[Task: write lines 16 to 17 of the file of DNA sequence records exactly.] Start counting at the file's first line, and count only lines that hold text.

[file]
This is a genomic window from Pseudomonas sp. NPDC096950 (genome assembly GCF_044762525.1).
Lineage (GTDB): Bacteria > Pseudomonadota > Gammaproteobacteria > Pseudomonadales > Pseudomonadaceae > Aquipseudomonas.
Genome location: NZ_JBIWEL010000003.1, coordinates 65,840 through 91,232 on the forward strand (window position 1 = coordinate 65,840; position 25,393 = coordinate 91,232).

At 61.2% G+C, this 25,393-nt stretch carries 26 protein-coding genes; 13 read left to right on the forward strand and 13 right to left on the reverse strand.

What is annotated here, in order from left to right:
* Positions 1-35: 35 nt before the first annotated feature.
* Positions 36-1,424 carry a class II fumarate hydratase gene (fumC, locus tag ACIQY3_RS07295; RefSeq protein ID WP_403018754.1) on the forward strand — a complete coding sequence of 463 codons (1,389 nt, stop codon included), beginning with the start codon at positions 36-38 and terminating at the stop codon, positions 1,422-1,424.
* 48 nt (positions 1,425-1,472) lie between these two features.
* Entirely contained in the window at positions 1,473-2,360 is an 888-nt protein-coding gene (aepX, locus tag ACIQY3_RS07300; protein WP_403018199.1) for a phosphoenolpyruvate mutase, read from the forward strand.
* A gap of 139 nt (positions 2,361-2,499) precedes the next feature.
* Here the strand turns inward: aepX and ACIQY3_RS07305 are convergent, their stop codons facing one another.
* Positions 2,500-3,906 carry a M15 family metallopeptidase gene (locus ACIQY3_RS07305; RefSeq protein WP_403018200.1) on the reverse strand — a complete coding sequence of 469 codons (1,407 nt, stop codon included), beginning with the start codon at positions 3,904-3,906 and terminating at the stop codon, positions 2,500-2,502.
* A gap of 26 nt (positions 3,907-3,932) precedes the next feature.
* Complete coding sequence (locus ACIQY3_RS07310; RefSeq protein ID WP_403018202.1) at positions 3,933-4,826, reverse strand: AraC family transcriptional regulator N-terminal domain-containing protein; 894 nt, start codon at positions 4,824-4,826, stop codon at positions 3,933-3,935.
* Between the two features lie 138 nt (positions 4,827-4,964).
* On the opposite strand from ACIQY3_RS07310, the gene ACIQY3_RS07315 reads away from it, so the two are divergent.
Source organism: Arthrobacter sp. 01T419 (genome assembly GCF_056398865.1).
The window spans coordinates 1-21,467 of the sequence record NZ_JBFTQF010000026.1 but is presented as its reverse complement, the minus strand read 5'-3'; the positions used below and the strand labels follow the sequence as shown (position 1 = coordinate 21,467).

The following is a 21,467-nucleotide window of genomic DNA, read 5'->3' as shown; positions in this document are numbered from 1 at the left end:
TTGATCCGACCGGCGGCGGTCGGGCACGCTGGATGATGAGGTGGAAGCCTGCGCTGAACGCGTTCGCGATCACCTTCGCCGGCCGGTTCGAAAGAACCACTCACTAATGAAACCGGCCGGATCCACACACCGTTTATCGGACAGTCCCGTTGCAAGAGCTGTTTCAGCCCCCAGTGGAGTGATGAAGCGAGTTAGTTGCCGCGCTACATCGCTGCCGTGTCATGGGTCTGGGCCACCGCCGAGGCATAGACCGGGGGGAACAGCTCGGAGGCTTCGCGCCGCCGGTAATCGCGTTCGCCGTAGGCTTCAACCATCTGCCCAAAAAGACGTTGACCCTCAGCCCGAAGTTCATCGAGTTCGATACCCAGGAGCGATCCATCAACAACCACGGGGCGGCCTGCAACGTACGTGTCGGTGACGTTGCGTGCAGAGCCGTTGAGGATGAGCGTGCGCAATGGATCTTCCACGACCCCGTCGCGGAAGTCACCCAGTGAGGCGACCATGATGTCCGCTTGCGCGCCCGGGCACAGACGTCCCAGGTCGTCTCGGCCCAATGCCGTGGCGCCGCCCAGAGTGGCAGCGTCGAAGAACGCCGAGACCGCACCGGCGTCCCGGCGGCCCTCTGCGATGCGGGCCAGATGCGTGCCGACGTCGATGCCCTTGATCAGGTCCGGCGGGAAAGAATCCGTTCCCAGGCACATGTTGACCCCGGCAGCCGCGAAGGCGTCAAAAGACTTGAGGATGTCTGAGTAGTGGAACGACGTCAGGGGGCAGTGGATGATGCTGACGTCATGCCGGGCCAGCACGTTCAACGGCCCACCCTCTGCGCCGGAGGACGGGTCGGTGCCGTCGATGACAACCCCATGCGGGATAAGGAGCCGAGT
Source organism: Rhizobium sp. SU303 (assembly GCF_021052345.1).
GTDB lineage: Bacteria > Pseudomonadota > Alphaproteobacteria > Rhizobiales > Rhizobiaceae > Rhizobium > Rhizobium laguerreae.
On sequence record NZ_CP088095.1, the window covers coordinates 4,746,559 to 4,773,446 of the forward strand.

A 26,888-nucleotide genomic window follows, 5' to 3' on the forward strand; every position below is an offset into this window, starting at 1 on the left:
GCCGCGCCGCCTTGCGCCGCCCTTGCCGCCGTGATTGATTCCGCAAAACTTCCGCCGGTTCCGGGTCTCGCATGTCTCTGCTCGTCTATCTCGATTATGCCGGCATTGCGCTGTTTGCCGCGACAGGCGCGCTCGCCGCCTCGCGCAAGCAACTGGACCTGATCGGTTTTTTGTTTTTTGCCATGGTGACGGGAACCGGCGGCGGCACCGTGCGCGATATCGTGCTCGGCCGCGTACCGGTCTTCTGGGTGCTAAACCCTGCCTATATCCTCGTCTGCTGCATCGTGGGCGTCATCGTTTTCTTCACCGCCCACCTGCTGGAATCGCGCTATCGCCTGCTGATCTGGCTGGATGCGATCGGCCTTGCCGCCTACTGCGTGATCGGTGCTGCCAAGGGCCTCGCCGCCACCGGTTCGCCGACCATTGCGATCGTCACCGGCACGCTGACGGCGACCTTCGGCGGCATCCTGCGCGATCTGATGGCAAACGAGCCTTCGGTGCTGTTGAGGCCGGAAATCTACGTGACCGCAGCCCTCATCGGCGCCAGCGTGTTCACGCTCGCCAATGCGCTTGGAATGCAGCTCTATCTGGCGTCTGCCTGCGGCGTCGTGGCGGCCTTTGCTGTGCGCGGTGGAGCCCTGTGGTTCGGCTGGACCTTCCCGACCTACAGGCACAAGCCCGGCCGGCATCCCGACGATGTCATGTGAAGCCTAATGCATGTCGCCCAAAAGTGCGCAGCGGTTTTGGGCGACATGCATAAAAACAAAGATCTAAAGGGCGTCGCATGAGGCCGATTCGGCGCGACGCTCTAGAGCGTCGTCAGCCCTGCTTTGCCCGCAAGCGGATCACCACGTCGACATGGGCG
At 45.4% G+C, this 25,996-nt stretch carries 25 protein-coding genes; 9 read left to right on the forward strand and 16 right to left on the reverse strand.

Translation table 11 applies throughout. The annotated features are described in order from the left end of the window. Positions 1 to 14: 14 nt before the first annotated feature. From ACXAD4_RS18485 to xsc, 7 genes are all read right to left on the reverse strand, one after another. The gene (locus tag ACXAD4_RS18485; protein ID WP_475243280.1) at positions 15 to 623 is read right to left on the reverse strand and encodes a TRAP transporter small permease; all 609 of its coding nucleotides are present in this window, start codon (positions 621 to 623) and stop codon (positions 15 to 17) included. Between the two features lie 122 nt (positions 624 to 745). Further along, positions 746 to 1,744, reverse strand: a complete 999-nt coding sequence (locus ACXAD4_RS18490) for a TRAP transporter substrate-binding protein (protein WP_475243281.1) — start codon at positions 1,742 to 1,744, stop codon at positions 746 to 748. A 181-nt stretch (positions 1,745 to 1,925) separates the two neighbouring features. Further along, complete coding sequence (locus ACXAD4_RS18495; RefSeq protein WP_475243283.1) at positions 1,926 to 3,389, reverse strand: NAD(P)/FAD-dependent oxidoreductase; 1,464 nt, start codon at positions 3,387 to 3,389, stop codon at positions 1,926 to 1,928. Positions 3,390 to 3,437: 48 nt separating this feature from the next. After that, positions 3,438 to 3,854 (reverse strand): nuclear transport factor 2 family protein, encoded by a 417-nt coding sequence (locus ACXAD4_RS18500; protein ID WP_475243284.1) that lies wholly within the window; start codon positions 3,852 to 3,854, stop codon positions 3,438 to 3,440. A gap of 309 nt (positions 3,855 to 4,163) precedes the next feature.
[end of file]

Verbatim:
* On the opposite strand from ACIQY3_RS07310, the gene ACIQY3_RS07315 reads away from it, so the two are divergent.
Source organism: Arthrobacter sp. 01T419 (genome assembly GCF_056398865.1).